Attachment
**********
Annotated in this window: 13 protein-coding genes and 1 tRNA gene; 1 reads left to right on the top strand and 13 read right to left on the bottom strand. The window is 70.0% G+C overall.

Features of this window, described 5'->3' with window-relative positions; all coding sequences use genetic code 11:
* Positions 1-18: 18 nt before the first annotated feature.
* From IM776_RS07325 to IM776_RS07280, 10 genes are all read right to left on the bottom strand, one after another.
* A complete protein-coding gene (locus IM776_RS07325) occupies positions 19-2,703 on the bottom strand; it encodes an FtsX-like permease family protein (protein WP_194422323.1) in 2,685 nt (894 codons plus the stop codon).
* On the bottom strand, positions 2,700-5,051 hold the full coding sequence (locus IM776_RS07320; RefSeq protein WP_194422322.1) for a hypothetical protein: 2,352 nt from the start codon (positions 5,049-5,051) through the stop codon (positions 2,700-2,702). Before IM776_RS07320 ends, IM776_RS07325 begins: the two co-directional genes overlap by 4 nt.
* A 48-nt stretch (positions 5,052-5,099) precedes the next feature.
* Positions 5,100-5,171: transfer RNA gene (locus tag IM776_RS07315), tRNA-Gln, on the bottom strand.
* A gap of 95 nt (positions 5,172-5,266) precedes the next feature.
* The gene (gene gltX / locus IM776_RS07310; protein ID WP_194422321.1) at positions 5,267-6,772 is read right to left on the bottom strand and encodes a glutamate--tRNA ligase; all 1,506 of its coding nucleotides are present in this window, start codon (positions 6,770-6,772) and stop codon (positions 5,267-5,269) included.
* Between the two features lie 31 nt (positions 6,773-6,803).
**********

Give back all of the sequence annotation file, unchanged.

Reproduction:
Annotated in this window: 13 protein-coding genes and 1 tRNA gene; 1 reads left to right on the top strand and 13 read right to left on the bottom strand. The window is 70.0% G+C overall.

Features of this window, described 5'->3' with window-relative positions; all coding sequences use genetic code 11:
* Positions 1-18: 18 nt before the first annotated feature.
* From IM776_RS07325 to IM776_RS07280, 10 genes are all read right to left on the bottom strand, one after another.
* A complete protein-coding gene (locus IM776_RS07325) occupies positions 19-2,703 on the bottom strand; it encodes an FtsX-like permease family protein (protein WP_194422323.1) in 2,685 nt (894 codons plus the stop codon).
* On the bottom strand, positions 2,700-5,051 hold the full coding sequence (locus IM776_RS07320; RefSeq protein WP_194422322.1) for a hypothetical protein: 2,352 nt from the start codon (positions 5,049-5,051) through the stop codon (positions 2,700-2,702). Before IM776_RS07320 ends, IM776_RS07325 begins: the two co-directional genes overlap by 4 nt.
* A 48-nt stretch (positions 5,052-5,099) precedes the next feature.
* Positions 5,100-5,171: transfer RNA gene (locus tag IM776_RS07315), tRNA-Gln, on the bottom strand.
* A gap of 95 nt (positions 5,172-5,266) precedes the next feature.
* The gene (gene gltX / locus IM776_RS07310; protein ID WP_194422321.1) at positions 5,267-6,772 is read right to left on the bottom strand and encodes a glutamate--tRNA ligase; all 1,506 of its coding nucleotides are present in this window, start codon (positions 6,770-6,772) and stop codon (positions 5,267-5,269) included.
* Between the two features lie 31 nt (positions 6,773-6,803).